This article first appeared in the Autumn 2016 issue of The Record.
How have customer expectations changed?
Although some people still prefer traditional physical channels and face-to-face interactions, customers in all age groups expect to be able to access services, buy products, check their bank balance and much more via mobile and online apps on their smartphones. Customers get frustrated if online and mobile services aren’t quick and easy to use, while recent Ovum research shows that they usually want to speak directly to a person if they have a complex query. Consequently, organisations must enable people to seamlessly switch between whichever channels are most convenient at the time.
What are the challenges of providing this seamless customer experience?
Most commercial organisations still have product-centric business models and recent Ovum research found that senior executives tend to devolve responsibility for customer experience to a single customer services department. This, combined with the fact that most customer data is held in siloed systems, means that organisations find it hard to understand what customers expect.
What best practices will help enterprises meet customer needs?
To provide a seamless and personalised omni-channel customer experience, companies must take a holistic overview that enables them to coordinate best practices across all front- and back-office departments. Data analytics tools can help organisations to analyse customer data to gain deeper insights into the factors driving their customers’ spending behaviour, brand and interaction preferences. They can then design the customer experience around this information.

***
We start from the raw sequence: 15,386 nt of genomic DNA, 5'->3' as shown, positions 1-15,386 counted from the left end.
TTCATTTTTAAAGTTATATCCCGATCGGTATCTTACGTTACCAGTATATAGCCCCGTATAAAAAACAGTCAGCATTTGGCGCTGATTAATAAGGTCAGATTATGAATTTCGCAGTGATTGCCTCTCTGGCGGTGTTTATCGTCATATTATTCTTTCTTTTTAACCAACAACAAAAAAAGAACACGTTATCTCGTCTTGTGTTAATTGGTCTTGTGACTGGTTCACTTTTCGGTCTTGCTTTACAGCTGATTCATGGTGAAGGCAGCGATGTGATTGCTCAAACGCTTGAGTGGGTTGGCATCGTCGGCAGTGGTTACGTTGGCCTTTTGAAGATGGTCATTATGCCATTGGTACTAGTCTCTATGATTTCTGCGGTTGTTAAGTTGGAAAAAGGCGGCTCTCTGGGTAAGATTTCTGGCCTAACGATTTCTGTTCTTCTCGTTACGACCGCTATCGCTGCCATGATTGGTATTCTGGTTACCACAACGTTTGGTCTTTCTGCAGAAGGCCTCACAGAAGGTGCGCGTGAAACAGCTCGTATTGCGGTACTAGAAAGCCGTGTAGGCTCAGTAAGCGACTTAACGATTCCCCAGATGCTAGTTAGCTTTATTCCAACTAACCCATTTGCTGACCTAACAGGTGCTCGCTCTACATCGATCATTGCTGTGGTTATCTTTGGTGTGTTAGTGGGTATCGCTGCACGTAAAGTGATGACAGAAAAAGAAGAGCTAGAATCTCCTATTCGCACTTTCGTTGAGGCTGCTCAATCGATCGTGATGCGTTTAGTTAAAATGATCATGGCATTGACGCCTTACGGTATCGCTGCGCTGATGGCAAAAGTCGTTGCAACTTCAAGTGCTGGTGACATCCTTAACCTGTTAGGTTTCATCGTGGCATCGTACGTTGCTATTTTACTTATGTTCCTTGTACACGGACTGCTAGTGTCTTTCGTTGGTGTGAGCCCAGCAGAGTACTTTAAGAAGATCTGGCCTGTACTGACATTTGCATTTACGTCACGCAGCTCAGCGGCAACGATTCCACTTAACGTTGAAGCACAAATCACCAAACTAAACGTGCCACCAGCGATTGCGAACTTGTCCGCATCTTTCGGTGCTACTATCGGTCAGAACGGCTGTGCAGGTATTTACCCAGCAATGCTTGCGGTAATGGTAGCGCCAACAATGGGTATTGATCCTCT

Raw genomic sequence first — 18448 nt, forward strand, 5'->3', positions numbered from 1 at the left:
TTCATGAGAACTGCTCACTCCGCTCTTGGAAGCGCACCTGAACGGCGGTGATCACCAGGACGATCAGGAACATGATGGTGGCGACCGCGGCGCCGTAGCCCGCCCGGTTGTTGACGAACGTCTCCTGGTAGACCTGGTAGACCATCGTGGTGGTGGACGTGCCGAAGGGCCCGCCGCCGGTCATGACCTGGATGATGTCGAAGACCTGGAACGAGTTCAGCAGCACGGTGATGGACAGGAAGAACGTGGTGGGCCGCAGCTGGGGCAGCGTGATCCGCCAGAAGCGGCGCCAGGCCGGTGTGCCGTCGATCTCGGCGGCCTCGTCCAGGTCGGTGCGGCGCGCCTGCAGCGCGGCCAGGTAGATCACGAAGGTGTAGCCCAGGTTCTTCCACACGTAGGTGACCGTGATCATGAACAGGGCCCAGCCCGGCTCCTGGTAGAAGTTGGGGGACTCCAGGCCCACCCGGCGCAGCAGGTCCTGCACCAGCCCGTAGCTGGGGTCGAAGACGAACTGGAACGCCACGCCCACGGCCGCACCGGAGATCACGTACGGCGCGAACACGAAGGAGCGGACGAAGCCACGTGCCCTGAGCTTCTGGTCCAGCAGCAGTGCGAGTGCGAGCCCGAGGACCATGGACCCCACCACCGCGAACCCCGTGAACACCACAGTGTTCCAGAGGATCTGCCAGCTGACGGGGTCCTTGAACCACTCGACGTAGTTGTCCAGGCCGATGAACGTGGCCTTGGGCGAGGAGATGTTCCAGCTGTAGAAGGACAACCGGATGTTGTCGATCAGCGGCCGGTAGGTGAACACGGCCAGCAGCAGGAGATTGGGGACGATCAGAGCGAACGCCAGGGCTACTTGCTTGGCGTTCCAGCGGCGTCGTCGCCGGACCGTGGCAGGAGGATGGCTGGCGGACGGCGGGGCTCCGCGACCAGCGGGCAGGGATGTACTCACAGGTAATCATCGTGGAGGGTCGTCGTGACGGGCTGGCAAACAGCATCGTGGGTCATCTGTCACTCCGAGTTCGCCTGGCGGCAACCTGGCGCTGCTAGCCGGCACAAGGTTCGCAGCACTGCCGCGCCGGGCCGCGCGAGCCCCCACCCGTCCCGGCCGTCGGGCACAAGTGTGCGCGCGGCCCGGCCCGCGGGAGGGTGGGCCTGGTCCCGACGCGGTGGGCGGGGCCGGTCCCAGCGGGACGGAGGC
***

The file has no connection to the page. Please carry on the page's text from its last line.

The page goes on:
What technologies are playing a key role in driving new customer experiences?
Predictive analytics, machine learning and dynamic content management enable companies to use historical data to predict what information is most relevant to consumers so they can personalise their online experience. The same technologies provide agents in the contact centre or in the field with immediate access to the right information at the right time. Meanwhile, internet of things sensors can be used to detect product defects or service quality issues so companies can proactively resolve them before customers notice anything is wrong.
How will the customer experience evolve in future?
Customer expectations will continue to rise and technologies that would be considered unusual today will soon become the norm. For example, robots will automate monotonous administration processes, such as data gathering. This will free up employees so they can prioritise serving customers. Some companies have already proposed using drones to enable same-day deliveries. We can expect to see organisations delivering a significantly more seamless and personalised customer experience across multiple channels over the next three years.
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